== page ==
Talk of God’s having dreams seems to be growing in popularity—not the fall-asleep-and-see-strange-things kind, but the wishful, hopeful, I-really-want-this-to-happen kind. You won’t find this kind of language in (any?) English translations of the Bible. And you won’t find it in the writings of previous centuries’ theologians (e.g., Luther, Calvin, Owen, Edwards, Hodge, Spurgeon, and Warfield). But it’s all throughout the popular Christian literature of the last several decades.
I was reminded of this while rereading Sally Lloyd-Jones’s The Jesus Storybook Bible: Every Story Whispers His Name with my wife and daughter during our family Bible time. There’s much to like about the book, but I’m not sold on the talk about God’s having dreams for His people—even in a book for children.
Here are three examples:
But God saved the best for last. From the beginning, God had a shining dream in his heart. He would make people to share his Forever Happiness. They would be his children, and the world would be their perfect home. (25)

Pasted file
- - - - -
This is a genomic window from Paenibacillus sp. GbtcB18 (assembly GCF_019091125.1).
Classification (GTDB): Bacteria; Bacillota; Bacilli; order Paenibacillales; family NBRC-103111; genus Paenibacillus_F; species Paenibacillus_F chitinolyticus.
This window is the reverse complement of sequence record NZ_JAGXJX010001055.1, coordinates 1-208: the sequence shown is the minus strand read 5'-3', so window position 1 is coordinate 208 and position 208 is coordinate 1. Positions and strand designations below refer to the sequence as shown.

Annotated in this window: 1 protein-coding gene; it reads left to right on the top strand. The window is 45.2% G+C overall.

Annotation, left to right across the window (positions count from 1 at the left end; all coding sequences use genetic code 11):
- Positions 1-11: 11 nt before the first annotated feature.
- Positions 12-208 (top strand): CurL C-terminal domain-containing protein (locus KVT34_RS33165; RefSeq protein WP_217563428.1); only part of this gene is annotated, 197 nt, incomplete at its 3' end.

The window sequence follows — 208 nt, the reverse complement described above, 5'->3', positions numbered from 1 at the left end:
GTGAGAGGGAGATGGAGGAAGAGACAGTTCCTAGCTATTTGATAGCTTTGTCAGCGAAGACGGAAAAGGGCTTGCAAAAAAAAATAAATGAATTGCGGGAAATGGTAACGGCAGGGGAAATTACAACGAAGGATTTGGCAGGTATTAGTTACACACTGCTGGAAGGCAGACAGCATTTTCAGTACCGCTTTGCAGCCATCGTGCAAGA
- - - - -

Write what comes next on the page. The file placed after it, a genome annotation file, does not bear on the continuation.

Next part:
God loves his children too much to let the story end there. Even though he knew he would suffer, God had a plan—a magnificent dream. One day, he would get his children back. One day, he would make the world their perfect home again. And one day, he would wipe away every tear from their eyes. (36)
That’s the end of that dreamer! they thought. But they were wrong. God had a magnificent dream for Joseph’s life and even when it looked like everything had gone wrong, God would use it all to help make the dream come true. God would use everything that was happening to Joseph to do something good. (78)
It’s obvious that she’s using dream synonymously with plan, but I’m uncomfortable with some of the connotations and implications dream carries with it.